Published: 01 Sep 2012
The widespread adoption of predictive analytics has been at the mercy of two opposing forces over the past two decades. Frequent, compelling use cases from the few organizations that have properly implemented predictive analytics projects propelled the discipline into the mainstream. Yet its perceived complexity has slowed adoption.
Let’s take a look at five critical things business intelligence (BI) and analytics professionals often overlook, hence depriving their organizations of the substantial benefits of predictive analytics.
1. Getting started the right way.
Predictive analytics is not another flash-in-the-pan technology. Most Fortune 500 companies have established departments and practices that refine crude data into highoctane intelligence. But few beyond the largest corporations have formalized or even organized their approaches.
Why haven’t more jumped into the game? There many barriers and excuses, most notably:
- Corporate executives don’t believe predictive analytics can deliver net gains;
- Department heads who would have a stake in a project assume it will require a substantial investment in expensive consultants or a bench of professionals with doctorates;
- BI managers don’t want to take on another initiative; and
- The business can’t get ahead of the deluge of data.
Organizations are simply not getting started with predictive analytics the right way. Those that approach it like any other IT or BI project will not unearth meaningful or measurable results, and predictive analytics will be prematurely dismissed.
Yet as the flow of incoming data gains speed, organizations can’t just keep pumping dollars into storing, structuring, cleansing, transforming and transporting data. They need to ultimately uncover the core value: actionable information hidden in growing data stores.
2. Training before doing.
Why not approach predictive analytics like most IT and BI projects—with an emphasis on technical training? Most IT projects focus on fulfilling objectives at the operational level; their functions are more direct and tactical. Predictive and advanced analytics, however, rely heavily on strategic assessment, design and implementation. For practitioners and functional managers entrenched in typical IT projects, this requires a significant shift in mind-set.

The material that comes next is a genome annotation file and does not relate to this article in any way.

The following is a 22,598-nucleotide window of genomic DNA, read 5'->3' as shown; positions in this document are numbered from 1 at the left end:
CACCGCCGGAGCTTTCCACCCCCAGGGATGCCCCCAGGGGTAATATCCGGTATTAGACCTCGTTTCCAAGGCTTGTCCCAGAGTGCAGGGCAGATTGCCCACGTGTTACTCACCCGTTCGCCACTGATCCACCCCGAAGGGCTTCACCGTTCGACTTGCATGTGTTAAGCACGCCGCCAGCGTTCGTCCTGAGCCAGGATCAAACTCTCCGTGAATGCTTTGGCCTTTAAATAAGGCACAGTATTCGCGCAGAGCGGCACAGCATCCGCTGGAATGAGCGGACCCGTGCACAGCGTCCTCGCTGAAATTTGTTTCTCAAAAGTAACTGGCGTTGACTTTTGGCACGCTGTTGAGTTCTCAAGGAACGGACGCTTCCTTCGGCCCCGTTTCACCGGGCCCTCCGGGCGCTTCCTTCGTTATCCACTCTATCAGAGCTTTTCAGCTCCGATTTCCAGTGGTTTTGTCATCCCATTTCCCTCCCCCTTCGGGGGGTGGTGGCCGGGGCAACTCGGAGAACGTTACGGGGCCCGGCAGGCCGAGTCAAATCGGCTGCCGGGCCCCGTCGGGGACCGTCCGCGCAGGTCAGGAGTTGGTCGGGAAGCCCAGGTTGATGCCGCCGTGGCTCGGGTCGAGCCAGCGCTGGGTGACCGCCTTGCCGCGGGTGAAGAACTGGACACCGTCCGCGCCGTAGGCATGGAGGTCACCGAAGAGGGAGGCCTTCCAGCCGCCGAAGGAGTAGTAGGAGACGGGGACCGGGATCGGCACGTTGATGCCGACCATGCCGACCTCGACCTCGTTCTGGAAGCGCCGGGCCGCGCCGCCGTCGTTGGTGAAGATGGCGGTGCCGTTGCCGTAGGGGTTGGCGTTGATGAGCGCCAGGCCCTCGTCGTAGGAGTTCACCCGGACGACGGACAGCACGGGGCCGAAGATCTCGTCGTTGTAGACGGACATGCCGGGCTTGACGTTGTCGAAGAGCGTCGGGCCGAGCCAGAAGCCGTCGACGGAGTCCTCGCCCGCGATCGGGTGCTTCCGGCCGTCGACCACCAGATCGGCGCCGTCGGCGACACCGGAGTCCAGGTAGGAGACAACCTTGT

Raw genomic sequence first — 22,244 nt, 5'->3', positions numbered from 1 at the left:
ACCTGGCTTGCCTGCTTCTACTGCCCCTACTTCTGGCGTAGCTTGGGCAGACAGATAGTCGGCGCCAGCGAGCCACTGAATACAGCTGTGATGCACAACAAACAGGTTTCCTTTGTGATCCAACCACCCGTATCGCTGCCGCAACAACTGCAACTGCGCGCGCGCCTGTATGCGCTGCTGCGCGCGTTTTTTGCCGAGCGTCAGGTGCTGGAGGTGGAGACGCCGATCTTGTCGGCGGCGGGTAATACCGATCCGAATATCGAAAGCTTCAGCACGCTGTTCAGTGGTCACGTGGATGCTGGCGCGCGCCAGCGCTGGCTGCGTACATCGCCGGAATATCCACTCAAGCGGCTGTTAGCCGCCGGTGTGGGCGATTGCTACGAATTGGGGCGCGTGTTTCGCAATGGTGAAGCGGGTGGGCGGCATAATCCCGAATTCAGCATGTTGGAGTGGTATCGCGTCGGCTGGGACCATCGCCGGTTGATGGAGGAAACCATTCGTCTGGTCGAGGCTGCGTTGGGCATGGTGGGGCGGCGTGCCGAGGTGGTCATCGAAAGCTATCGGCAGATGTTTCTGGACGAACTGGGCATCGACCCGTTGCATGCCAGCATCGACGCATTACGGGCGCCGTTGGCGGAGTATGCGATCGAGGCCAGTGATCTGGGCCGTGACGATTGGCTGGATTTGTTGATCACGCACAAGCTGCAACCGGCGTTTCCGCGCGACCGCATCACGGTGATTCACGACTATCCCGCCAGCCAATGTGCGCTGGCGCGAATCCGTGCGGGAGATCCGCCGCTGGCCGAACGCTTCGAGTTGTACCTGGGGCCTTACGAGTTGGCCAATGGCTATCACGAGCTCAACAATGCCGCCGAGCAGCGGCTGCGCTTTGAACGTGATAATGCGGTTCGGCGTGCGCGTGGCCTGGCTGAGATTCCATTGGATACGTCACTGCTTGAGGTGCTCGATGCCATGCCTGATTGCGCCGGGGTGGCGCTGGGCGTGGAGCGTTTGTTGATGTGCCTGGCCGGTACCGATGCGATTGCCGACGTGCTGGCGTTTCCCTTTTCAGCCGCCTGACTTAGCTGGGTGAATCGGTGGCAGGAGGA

Most are surprised to learn that the bulk of the training necessary for predictive analytics success is not technical. The mathematics involved can be very sophisticated, but modern software tools automate the complexity, allowing most business practitioners to build adequate predictive models with little training. Although it’s helpful to have some statistical grounding and a basic appreciation of the capabilities and limitations of various modeling methods, expertise in actual model development has little impact on the success or failure of a project.
But it is imperative that at least one project manager or functional leader be well-versed in a formal, methodical, process-driven approach to predictive analytics— for example, the Cross-Industry Standard Process for Data Mining, or CRISP-DM—at the project level. Unfortunately, there are very few courses out there that provide this emphasis—particularly from a vendor- neutral perspective. But a search on data-mining and predictive-analytics strategic training will produce a few good options with a projectlevel orientation.
3. Designing before building.
If you were building a new house, wouldn’t you first meet with designers and engineers to draw up blueprints? What would your home look like if the builder started construction before fully understanding your needs, preferences and site dynamics? The answer is obvious.
Most organizations start predictive analytics projects by jumping directly in with software and data and then hammer away on models without understanding what they’re building. When predictive analytics is not approached as a well-planned process, practitioners may still end up building very good models, but the models answer the wrong questions and can’t be properly interpreted or implemented.